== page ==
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China's bullying must stop

A small and weak nation can defeat a big and strong nation,” thundered the Communist Party of China way back in 1970 in a scathing commentary on the Vietnam War that by then had been tilting in favor of the Vietnamese as broad antiwar sentiment forced Washington to de-escalate the war and later agree to multilateral peace talks. Despite the technological superiority of American forces, the Vietnamese finally overran Saigon in 1975, paving the way for the unification of North and South Vietnam.
China’s current leadership, however, apparently forgets the lessons of history and has more and more resorted to bullying smaller nations in this part of the world in a bid to assert regional hegemony.

Chinese bullying has become glaringly evident in its response to recent Philippine efforts to accost eight Chinese fishing boats for poaching marine life in Scarborough Shoal. The Chinese fishing boats had actually collected a big number of endangered species. However, two Chinese surveillance ships stopped the Philippine Navy flagship, the BRP Gregorio del Pilar, from carrying out its legitimate duty to patrol Philippine waters. Thus, the tense standoff that persists to this day.

Beijing cites history dating to as far back as 2,000 years ago for its claim to the Scarborough Shoal and the Spratly Group of Islands. It also submitted to the United Nations in 2009 a map drawn up in 1947 that contains a “nine-dash line” that is supposed to delineate its maritime borders.  But the shoal is about 230 kilometers from the main island of Luzon, while the nearest Chinese land mass is Hainan province, 1,200 km to the northwest, according to Philippine naval maps.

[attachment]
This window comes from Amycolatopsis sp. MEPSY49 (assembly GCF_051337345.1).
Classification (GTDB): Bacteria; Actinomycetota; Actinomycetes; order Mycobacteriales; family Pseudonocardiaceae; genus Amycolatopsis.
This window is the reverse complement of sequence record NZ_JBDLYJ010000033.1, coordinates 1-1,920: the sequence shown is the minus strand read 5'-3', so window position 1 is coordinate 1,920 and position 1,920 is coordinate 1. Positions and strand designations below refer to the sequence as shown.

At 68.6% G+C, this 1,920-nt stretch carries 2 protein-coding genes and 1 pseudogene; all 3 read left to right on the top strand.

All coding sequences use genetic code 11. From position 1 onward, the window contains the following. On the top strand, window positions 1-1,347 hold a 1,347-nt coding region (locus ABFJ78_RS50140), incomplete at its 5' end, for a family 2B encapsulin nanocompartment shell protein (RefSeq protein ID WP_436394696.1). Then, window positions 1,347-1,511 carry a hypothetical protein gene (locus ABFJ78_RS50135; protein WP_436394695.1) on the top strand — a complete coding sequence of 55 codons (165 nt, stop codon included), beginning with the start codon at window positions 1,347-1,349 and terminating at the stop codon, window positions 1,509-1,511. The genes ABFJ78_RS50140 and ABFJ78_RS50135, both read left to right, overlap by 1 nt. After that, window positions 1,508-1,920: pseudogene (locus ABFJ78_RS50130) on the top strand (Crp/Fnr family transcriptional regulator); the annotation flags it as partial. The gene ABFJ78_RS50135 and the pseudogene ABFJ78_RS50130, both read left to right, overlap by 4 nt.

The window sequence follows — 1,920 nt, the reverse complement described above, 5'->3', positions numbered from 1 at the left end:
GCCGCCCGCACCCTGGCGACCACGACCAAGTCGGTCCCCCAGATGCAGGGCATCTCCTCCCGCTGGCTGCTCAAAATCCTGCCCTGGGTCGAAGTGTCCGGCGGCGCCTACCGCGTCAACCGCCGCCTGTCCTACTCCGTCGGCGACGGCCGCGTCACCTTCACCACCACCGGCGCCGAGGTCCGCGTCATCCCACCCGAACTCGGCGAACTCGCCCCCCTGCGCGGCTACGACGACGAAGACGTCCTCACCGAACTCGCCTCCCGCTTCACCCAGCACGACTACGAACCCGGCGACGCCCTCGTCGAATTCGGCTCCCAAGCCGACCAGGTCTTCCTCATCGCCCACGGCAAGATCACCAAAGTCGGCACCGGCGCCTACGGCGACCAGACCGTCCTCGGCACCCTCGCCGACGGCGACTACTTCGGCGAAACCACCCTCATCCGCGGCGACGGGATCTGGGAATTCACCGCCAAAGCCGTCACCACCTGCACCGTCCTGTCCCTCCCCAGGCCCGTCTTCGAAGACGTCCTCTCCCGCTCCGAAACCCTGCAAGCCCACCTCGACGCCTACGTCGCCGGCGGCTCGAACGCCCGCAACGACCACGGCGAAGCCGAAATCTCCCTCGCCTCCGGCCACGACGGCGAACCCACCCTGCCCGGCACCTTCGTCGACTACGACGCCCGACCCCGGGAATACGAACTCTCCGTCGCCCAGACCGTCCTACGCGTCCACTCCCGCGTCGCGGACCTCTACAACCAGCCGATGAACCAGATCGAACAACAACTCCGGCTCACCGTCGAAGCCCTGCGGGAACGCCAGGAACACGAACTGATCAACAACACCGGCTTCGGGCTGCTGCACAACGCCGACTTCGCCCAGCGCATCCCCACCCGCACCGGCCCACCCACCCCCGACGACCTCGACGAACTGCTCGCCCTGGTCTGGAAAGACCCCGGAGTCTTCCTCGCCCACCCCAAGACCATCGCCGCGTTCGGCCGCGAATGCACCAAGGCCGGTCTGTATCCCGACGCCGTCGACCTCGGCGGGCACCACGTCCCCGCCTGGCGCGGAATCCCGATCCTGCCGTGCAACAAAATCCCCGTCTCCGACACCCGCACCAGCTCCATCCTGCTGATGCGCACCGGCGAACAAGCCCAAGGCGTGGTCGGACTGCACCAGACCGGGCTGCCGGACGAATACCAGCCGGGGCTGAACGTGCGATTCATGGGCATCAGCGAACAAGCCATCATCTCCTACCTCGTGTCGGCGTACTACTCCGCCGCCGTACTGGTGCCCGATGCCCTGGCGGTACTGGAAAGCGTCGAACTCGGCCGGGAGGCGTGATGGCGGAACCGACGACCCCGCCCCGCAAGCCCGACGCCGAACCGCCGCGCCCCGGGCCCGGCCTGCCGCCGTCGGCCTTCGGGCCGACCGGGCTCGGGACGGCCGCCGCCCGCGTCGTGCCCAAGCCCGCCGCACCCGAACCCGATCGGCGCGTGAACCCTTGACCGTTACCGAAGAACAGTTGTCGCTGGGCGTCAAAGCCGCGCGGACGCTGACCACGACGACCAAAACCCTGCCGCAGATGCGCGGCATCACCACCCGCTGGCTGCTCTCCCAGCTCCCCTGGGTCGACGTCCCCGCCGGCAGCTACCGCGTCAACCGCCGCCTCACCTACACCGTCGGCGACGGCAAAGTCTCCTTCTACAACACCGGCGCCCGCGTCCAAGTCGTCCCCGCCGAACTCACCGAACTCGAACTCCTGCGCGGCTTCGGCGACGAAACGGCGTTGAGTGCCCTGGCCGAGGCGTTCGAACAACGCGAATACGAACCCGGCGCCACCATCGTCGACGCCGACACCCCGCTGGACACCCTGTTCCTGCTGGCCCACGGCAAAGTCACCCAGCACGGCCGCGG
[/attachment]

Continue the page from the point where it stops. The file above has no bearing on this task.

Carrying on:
The Chinese historical claim, therefore, stands on shaky legal ground. Moreover, it runs contrary to the exclusive economic zones defined by the UN Convention on the Law of the Sea, or Unclos.

Far more worrying is China’s bellicose attitude in backing up its territorial claim. The Global Times, a newspaper run by China’s ruling Communist Party, issued a warning in an editorial last weekend of a potential “small-scale war” to end the Scarborough Shoal standoff. “Once the war erupts, China must take resolute action to deliver a clear message to the outside world it does not want a war, but definitely has no fear of it,” the editorial said.

This belligerence toward the Philippines and other claimant countries is uncalled for, and raises serious doubts about China’s claim of “peaceful rising.”

The Philippines should continue to assert sovereignty over the Spratlys by deploying our Navy and Coast Guard vessels to patrol the area as proof of our determination to assert national sovereignty.

At the same time, the government should seek a diplomatic solution to the impasse. It is on the right track in asking partners in the Association of Southeast Asian Nations to take a stand on the territorial dispute.

President Aquino has indicated that the Scarborough issue would be formally raised in talks between Foreign Secretary Alberto del Rosario and Defense Secretary Voltaire Gazmin and their US counterparts Hillary Clinton and Leon Panetta in Washington next week.

While this move could further anger China, which insists that the United States should have no role in the dispute, this is the right thing to do amid China’s warmongering.

The Philippines should stand pat on its absolute and indisputable sovereignty over Panatag and other islands in the Spratlys even as it seeks international support for its stand based on Unclos.

The Business Mirror | April 24, 2012 | Article Link


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